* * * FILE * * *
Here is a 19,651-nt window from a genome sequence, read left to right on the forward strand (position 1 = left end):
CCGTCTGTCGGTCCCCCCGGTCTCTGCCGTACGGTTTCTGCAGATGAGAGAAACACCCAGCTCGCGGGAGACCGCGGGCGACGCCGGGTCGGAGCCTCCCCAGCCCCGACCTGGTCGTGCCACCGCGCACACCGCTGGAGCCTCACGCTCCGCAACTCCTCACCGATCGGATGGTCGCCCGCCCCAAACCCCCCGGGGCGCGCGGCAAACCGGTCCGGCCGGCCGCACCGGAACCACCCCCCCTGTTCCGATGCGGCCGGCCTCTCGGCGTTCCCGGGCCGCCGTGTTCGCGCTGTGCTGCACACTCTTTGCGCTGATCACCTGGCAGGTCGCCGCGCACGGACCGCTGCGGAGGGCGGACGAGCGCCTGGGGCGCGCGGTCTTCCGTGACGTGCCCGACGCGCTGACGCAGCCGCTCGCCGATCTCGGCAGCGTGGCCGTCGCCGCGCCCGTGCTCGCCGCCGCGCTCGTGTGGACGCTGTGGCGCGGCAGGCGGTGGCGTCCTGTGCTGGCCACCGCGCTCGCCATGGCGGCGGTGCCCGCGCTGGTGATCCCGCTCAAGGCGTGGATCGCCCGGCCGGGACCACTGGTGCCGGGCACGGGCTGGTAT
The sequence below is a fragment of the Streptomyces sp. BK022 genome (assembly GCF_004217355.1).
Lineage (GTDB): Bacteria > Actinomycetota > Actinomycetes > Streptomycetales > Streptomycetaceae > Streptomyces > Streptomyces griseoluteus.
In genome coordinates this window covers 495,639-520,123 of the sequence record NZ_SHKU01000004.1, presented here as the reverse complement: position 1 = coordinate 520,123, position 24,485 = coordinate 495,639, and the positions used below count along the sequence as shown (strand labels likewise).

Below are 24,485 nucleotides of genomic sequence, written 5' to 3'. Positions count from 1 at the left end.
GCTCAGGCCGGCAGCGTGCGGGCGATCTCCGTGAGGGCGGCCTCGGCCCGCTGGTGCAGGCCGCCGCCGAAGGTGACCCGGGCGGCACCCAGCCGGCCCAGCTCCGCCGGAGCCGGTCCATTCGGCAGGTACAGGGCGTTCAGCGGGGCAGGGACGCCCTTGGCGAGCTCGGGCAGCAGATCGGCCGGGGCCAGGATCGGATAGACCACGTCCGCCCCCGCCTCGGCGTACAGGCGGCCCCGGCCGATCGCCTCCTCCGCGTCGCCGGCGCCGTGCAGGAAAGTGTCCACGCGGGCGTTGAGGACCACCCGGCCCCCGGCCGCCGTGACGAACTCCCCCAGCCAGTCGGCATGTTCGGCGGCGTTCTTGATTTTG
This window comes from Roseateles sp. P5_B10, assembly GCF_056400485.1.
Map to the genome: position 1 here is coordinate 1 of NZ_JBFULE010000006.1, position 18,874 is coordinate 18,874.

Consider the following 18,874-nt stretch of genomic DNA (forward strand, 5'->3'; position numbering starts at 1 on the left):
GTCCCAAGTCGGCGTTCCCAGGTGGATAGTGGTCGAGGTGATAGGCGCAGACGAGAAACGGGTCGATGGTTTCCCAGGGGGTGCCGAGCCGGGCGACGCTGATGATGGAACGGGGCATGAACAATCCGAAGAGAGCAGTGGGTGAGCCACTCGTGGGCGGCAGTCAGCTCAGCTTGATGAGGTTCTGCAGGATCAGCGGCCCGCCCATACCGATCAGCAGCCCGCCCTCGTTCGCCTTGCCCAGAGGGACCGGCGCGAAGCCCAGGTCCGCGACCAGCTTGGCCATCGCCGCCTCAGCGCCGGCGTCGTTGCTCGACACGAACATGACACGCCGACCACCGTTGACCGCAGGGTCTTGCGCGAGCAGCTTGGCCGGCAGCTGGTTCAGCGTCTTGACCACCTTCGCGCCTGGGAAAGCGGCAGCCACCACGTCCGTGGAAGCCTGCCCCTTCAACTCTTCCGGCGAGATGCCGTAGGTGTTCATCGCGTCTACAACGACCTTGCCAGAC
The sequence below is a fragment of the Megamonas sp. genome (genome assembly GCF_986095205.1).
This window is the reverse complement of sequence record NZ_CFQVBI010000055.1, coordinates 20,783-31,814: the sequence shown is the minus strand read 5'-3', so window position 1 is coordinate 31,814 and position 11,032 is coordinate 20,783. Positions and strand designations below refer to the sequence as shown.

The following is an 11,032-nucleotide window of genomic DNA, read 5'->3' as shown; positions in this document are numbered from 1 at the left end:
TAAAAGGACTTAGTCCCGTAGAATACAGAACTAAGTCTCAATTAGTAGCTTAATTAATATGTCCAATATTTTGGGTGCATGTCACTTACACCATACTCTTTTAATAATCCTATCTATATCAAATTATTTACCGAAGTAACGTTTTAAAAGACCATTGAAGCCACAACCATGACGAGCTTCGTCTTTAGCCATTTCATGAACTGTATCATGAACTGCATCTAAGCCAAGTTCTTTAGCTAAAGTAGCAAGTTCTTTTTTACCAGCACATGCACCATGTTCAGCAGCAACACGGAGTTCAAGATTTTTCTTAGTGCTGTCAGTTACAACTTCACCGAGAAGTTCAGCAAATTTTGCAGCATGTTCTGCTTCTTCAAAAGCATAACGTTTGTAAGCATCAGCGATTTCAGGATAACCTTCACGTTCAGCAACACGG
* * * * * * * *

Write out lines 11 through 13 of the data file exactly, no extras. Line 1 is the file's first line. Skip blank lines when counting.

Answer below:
GTCCCAAGTCGGCGTTCCCAGGTGGATAGTGGTCGAGGTGATAGGCGCAGACGAGAAACGGGTCGATGGTTTCCCAGGGGGTGCCGAGCCGGGCGACGCTGATGATGGAACGGGGCATGAACAATCCGAAGAGAGCAGTGGGTGAGCCACTCGTGGGCGGCAGTCAGCTCAGCTTGATGAGGTTCTGCAGGATCAGCGGCCCGCCCATACCGATCAGCAGCCCGCCCTCGTTCGCCTTGCCCAGAGGGACCGGCGCGAAGCCCAGGTCCGCGACCAGCTTGGCCATCGCCGCCTCAGCGCCGGCGTCGTTGCTCGACACGAACATGACACGCCGACCACCGTTGACCGCAGGGTCTTGCGCGAGCAGCTTGGCCGGCAGCTGGTTCAGCGTCTTGACCACCTTCGCGCCTGGGAAAGCGGCAGCCACCACGTCCGTGGAAGCCTGCCCCTTCAACTCTTCCGGCGAGATGCCGTAGGTGTTCATCGCGTCTACAACGACCTTGCCAGAC
The sequence below is a fragment of the Megamonas sp. genome (genome assembly GCF_986095205.1).
This window is the reverse complement of sequence record NZ_CFQVBI010000055.1, coordinates 20,783-31,814: the sequence shown is the minus strand read 5'-3', so window position 1 is coordinate 31,814 and position 11,032 is coordinate 20,783. Positions and strand designations below refer to the sequence as shown.